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5 Ways Actors Over 50 Are Shaking Up Their Careers to Avoid the Johnny Depp Curse

The 51-year-old actor adds another flop to his already long streak, but other actors aren’t betting their careers on only box-office bankability

Johnny Depp could be considered one of Hollywood’s biggest stars on the planet, but he hasn’t had a hit at the box office in ages and “Mortdecai” has just been added to the list of bombs.

The actor plays the Wolf in Disney’s ensemble musical “Into the Woods,” but his last leading man hit was 2011’s installment of “Pirates of the Caribbean.” Last year’s “Transcendence” fizzled, as did 2013’s “The Lone Ranger” and “Dark Shadows” in 2012.

But to be fair, the aging movie star is hardly the only famous actor whose name may no longer be enough to guarantee box-office success. Depp, at age 51, could learn a thing or two from some of his fellow actors over 50, who are finding other, perhaps innovative ways to flex their movie-star muscle other than laying it all on the line for box-office returns.

Here are five ways actors over 50 are diversifying their portfolios and proving their staying power:

1. Move behind the camera
Brad Pitt (51) and George Clooney (53) may endure their Sexiest Men Alive titles with good nature, but the two actors have always been serious about filmmaking and are much more active behind the scenes these days. Clooney is a prolific director who can attract any number of his A-list friends to appear in his movies, while Pitt has become a producer with a refined taste, who was behind last year’s Best Picture Oscar-winner “12 Years a Slave” and this year’s Best Picture-nominee “Selma.”

Pitt is still pretty bankable, with recent hits like “World War Z” and “Fury” making money back for himself and his fellow producers, but even he can stumble. So his behind-the-scenes jobs keep him on top of his game even when acting gigs turn out to be duds like “The Counselor” and “Killing Them Softly.”

Clooney is equally prolific behind the camera and recently took home a Best Picture Oscar for producing Ben Affleck‘s “Argo.” Even if “Tomorrowland” doesn’t make back the hundreds of millions of dollars it took to produce, Clooney will continue to direct, produce as well as star in films. He next appears opposite Julia Roberts in Jodie Foster-directed financial thriller “Money Monster.”

2. Get a TV gig
The rivalry between film and TV grows ever stronger, and more and more actors are finding fulfillment on the small screen. An actor like Bryan Cranston (58) successfully relaunched his career thanks to his popular, critically acclaimed run on “Breaking Bad,” after which he went on to land leading movie roles, while a decades-long movie star like Alec Baldwin (56) can also enjoy a career resurgence thanks to something like “30 Rock” and garner more fans than ever. Kevin Spacey on “House of Cards.” Jeff Daniels doing “The Newsroom.” The list goes on and on.

3. Develop a niche brand
Denzel Washington (60) never ventures far outside of doing what he does best.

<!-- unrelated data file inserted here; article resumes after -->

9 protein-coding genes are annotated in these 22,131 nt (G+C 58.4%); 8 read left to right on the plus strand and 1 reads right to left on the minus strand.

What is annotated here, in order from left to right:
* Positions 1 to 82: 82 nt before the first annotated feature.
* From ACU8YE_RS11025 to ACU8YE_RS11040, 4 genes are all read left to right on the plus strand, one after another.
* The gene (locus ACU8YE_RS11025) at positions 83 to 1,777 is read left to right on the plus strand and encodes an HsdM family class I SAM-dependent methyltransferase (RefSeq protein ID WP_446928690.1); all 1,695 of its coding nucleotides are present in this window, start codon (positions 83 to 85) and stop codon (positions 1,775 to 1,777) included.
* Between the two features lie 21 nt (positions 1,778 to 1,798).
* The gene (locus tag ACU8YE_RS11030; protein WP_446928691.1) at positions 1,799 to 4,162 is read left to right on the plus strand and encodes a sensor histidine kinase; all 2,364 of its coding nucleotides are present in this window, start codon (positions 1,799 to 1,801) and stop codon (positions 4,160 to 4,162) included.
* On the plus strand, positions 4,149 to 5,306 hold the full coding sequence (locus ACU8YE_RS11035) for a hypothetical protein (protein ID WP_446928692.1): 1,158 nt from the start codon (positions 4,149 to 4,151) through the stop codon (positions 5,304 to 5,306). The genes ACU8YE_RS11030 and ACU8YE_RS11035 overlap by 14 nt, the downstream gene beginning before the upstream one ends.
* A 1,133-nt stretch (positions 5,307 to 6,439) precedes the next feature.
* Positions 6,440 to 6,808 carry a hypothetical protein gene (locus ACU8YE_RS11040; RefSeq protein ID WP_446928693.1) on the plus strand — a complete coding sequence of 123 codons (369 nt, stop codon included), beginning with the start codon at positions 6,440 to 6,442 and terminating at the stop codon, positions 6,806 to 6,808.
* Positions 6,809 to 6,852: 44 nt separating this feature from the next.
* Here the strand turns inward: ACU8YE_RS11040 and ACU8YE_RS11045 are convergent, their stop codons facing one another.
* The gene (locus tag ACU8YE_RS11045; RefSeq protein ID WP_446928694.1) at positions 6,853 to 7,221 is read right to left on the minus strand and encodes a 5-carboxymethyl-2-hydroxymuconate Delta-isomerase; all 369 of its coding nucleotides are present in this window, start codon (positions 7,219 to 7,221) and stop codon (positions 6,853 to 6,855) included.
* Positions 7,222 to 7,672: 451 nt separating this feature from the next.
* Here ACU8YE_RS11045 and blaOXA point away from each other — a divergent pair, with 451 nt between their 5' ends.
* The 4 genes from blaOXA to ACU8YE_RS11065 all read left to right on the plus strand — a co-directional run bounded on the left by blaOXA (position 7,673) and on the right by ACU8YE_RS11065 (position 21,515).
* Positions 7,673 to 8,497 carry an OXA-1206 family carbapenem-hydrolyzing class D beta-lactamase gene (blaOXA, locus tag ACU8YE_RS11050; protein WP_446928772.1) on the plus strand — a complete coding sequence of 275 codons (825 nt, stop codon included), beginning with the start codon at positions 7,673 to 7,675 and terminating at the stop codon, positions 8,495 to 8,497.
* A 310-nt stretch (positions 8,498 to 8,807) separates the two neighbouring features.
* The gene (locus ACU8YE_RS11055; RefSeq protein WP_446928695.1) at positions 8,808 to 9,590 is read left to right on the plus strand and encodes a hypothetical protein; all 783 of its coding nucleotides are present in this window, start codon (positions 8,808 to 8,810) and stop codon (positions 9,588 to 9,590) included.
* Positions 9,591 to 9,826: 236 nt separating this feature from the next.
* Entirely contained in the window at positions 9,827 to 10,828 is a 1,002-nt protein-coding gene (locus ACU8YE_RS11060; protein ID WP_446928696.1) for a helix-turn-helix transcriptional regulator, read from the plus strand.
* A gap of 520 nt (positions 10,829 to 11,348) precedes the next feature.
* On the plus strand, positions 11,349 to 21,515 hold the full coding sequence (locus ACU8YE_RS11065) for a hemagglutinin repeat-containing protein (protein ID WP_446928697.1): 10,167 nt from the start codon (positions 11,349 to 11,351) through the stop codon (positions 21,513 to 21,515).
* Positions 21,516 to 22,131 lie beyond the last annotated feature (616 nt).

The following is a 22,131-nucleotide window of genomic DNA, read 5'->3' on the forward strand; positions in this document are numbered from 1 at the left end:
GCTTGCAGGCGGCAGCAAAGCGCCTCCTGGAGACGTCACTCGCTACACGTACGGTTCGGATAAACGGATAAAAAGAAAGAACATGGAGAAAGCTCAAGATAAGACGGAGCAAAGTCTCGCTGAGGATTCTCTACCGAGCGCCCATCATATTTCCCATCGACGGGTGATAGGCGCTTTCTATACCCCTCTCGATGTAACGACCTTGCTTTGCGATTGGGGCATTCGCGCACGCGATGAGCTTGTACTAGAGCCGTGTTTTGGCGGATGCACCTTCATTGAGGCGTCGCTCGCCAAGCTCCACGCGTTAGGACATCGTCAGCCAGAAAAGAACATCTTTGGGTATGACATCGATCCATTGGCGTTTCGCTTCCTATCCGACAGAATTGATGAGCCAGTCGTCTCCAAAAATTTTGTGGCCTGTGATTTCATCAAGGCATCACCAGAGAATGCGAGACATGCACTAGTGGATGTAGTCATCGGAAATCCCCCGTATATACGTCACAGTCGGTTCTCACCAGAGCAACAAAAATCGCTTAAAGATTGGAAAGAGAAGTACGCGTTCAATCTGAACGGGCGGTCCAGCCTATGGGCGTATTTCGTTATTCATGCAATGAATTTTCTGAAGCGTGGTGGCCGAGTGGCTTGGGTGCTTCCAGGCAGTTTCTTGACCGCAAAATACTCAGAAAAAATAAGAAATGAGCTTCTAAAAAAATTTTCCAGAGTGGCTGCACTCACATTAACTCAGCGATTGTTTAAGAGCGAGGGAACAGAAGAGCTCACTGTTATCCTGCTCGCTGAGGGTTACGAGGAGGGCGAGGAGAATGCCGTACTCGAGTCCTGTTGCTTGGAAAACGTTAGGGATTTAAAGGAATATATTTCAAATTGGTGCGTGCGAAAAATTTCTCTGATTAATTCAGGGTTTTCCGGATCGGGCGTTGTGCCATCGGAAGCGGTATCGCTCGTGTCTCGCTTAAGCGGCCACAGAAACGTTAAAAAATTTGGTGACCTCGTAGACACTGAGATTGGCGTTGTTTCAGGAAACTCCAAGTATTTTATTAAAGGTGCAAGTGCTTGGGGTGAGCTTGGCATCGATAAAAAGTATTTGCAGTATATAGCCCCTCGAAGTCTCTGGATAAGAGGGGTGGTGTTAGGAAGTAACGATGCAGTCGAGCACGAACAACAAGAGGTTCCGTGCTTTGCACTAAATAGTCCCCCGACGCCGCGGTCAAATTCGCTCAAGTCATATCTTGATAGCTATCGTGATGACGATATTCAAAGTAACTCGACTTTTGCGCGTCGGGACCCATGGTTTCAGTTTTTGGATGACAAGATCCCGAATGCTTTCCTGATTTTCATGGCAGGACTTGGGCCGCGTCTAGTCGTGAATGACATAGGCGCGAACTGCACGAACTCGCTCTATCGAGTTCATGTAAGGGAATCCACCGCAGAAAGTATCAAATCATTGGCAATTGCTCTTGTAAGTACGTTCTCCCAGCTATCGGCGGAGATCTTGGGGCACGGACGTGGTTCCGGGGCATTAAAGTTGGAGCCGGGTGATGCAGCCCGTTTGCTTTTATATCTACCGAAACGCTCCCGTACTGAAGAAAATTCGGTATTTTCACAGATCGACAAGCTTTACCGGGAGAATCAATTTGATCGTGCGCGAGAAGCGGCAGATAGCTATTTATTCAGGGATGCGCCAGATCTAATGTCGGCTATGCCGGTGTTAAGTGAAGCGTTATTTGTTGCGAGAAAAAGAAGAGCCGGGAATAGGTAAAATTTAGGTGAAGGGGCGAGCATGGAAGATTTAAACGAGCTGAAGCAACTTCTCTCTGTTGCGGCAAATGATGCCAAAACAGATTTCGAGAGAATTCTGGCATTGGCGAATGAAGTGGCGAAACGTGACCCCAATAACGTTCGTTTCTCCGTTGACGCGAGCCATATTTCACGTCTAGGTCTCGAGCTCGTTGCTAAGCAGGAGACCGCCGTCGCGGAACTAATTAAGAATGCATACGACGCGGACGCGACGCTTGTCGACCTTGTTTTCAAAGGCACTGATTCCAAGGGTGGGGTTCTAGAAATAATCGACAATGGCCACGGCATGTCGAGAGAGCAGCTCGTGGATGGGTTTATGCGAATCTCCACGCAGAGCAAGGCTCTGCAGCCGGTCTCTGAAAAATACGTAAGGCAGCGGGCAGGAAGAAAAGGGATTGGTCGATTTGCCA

“Some stars are still able to chose time after time, projects that keep them in the sweet spot of the audience’s comfort zone and thus keep their star power burning bright and Denzel Washington is a great example of that,” Rentrak senior media analyst Paul Dergarabedian recently told TheWrap.

There are actors who will continue to do their own thing, no matter the box office or critical reception, and people like Bill Murray (64), Christopher Walken (71) and Samuel L. Jackson (66) will always be able to survive thanks to knowing exactly who they are and sticking to what they want to do. They might be unpredictable in their decisions, but that’s part of their charm.

4. Show ‘em something new
A breakout role is a breakout role, even when you’re over 50. J.K. Simmons (60) probably couldn’t have predicted “Whiplash” would launch him into his first Oscar race after decades acting in projects big and small, but he’s riding a nice wave of kudos and told TheWrap he’s already getting more scripts and offers than ever before.

Steve Carell led a successful career with a particular brand of awkward comedy, especially on NBC’s “The Office,” but he showed audiences something new by going dark and twisted in Bennett Miller’s “Foxcatcher.” It earned him his first Oscar nomation, at the age of 52.

Harrison Ford has embraced his age, left his action hero days behind, and has developed a new career trajectory playing mentor roles in films like “42.” And on the opposite end of that spectrum is Liam Neeson, who was 56 when he played an unlikely action hero in “Taken,” and became a bigger star than ever. He’s 62 now, and still kicking ass, on screen and at the box office.

5. Stick to supporting roles
Hollywood will never run out of roles for respected character actors like Stanley Tucci (54), Greg Kinnear (51), Paul Giamatti and the like. Barring a Simmons-style breakout or spectacular flame-out in the other direction, prolific, veteran actors will always have steady work and have the respect of their peers and fans. Also, lower-profile actors have an easier to time going from film to TV and back again and, as mentioned above, TV is becoming a big part of staying relevant for stars who may be losing their bankability on the big screen.